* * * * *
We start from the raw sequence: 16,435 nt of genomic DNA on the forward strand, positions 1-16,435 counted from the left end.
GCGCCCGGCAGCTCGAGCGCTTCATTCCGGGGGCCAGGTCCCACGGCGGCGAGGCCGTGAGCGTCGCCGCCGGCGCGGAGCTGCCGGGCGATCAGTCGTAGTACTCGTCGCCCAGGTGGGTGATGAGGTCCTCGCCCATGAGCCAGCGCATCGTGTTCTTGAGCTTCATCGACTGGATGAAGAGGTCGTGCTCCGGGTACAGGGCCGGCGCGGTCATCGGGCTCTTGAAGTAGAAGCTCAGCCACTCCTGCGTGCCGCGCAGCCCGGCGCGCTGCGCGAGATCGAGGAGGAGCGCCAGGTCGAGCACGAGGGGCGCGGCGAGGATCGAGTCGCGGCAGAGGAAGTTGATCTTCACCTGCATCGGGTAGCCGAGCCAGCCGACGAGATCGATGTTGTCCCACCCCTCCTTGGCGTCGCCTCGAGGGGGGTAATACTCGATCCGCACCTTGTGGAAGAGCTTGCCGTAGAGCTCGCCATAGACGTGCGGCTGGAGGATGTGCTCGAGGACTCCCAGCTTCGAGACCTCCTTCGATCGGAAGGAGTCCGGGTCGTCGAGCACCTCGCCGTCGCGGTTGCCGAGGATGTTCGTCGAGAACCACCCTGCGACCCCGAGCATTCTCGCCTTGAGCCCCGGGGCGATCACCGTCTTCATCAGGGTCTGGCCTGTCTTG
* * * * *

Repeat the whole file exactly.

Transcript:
We start from the raw sequence: 16,435 nt of genomic DNA on the forward strand, positions 1-16,435 counted from the left end.
GCGCCCGGCAGCTCGAGCGCTTCATTCCGGGGGCCAGGTCCCACGGCGGCGAGGCCGTGAGCGTCGCCGCCGGCGCGGAGCTGCCGGGCGATCAGTCGTAGTACTCGTCGCCCAGGTGGGTGATGAGGTCCTCGCCCATGAGCCAGCGCATCGTGTTCTTGAGCTTCATCGACTGGATGAAGAGGTCGTGCTCCGGGTACAGGGCCGGCGCGGTCATCGGGCTCTTGAAGTAGAAGCTCAGCCACTCCTGCGTGCCGCGCAGCCCGGCGCGCTGCGCGAGATCGAGGAGGAGCGCCAGGTCGAGCACGAGGGGCGCGGCGAGGATCGAGTCGCGGCAGAGGAAGTTGATCTTCACCTGCATCGGGTAGCCGAGCCAGCCGACGAGATCGATGTTGTCCCACCCCTCCTTGGCGTCGCCTCGAGGGGGGTAATACTCGATCCGCACCTTGTGGAAGAGCTTGCCGTAGAGCTCGCCATAGACGTGCGGCTGGAGGATGTGCTCGAGGACTCCCAGCTTCGAGACCTCCTTCGATCGGAAGGAGTCCGGGTCGTCGAGCACCTCGCCGTCGCGGTTGCCGAGGATGTTCGTCGAGAACCACCCTGCGACCCCGAGCATTCTCGCCTTGAGCCCCGGGGCGATCACCGTCTTCATCAGGGTCTGGCCTGTCTTG